How do genes influence behavior? Abraham Palmer, AB’92, PhD A S S O C I AT E P R O F E S S O R
PHOTO BY ROBERT KOZLOFF
that are partially genetic lead to different behaviors and different ways of relating to the world.” While a sample size of 10,000 is an impressive number, it is still too small to identify specific genes for complex and variable behavioral traits. To draw unambiguous links, study sizes of 25,000, 50,000 and upward are needed. Only a few short years ago, this would have been unthinkable. But innovations in the field of human genetics are spawning genetic profiling technologies that are rapidly increasing in power and decreasing in cost. Taking advantage of this trend, Palmer is engaging in a unique partnership with 23andMe, a Californiabased company that offers genetic tests for ancestry for less than $100. With the voluntary participation of 23andMe customers, Palmer and his collaborators are sending carefully designed questionnaires to identify individuals with behavioral traits including loneliness. Since they have known genetic profiles, this represents an opportunity to add potentially tens of thousands more samples to the UChicago researchers’ studies. “A partnership with a company like 23andMe was uchospitals.edu/midway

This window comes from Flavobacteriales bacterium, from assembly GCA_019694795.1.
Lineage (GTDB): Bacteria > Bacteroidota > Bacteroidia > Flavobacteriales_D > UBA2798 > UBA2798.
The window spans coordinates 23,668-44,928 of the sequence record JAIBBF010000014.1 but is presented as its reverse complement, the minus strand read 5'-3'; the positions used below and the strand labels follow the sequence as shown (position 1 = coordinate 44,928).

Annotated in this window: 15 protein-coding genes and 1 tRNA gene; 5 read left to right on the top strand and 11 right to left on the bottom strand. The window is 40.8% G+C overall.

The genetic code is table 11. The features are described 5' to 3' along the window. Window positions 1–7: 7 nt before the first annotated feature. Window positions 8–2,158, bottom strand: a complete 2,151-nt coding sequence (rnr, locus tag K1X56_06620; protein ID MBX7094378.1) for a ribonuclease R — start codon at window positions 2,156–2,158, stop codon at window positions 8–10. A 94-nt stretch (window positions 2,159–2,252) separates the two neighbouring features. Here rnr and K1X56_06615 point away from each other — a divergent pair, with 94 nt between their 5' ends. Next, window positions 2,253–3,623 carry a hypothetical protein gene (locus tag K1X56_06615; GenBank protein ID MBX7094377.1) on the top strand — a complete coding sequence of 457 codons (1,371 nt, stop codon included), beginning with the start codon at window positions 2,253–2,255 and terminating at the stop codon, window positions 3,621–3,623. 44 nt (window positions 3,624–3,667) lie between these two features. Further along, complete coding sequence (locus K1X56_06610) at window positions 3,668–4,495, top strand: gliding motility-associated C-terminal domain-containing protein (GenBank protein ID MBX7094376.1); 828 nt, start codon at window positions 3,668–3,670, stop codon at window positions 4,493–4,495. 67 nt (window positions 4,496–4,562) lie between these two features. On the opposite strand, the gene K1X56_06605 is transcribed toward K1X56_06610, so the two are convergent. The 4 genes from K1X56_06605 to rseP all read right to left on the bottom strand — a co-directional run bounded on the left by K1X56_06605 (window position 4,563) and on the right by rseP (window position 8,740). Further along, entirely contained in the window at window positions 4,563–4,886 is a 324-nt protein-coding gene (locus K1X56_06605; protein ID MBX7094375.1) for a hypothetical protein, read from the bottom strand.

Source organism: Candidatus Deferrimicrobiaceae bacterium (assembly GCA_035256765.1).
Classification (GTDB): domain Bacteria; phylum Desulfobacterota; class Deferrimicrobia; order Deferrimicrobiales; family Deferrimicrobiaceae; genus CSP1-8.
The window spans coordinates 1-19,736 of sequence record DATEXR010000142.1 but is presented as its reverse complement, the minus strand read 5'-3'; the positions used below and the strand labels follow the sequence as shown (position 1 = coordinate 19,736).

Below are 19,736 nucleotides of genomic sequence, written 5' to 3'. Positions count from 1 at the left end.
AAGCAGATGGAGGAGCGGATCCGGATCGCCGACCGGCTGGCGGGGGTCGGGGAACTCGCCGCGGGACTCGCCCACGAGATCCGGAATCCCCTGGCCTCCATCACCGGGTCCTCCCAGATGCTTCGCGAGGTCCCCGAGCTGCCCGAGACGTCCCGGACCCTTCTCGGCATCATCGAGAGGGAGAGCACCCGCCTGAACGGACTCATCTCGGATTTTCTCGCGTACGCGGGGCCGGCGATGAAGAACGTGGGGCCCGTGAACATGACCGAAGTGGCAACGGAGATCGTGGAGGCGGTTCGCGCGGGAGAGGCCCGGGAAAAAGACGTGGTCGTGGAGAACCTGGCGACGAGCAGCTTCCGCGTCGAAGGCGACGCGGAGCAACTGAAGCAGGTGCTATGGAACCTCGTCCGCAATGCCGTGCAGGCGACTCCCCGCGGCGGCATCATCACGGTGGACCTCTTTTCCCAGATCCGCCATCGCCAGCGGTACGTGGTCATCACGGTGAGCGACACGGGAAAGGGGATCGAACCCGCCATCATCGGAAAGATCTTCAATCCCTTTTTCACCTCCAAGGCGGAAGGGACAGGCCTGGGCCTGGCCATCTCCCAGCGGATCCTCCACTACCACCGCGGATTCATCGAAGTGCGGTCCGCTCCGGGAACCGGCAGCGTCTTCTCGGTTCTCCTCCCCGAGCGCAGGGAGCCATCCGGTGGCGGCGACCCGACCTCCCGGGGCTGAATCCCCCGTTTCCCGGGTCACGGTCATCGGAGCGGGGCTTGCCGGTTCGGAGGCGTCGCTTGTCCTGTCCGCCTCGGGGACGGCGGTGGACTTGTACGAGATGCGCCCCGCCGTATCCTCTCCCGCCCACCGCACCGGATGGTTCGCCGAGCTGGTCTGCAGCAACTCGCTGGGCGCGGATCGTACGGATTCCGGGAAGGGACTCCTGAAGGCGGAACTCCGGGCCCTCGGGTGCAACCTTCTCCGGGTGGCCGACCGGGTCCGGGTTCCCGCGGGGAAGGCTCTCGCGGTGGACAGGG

not something you could imagine 10 years ago,” Palmer said. “There’s really an opportunity now, with all these technologies available, to start unlocking, at the molecular level, questions that we couldn’t even have hoped to have framed.” Studies of this kind are not simply for the sake of new knowledge. Loneliness is not a disease, but it is correlated with increased risk of depression, neurovascular issues and even death. Other behaviors that Palmer studies with close collaborators at the University of Chicago and around the world are closely tied to human health as well. They include impulsivity, which is linked to increased risk for drug abuse. To understand how these genes function and to make potential use of them to treat disease, Palmer and his colleagues utilize tools to overexpress or delete the genes in mice and rats, and to measure the subsequent effects on behavior. This has proven a fruitful approach. While studying anxiety, they found that mice that overexpressed the gene Glo1 had more anxiety-like behavior. This was strange because Glo1 — a gene involved in sugar metabolism that can be found in both plants and MEDICINE ON THE MIDWAY
Medicine on the Midway is published for friends, alumni and faculty of the University of Chicago Medicine, the University of Chicago Divisio...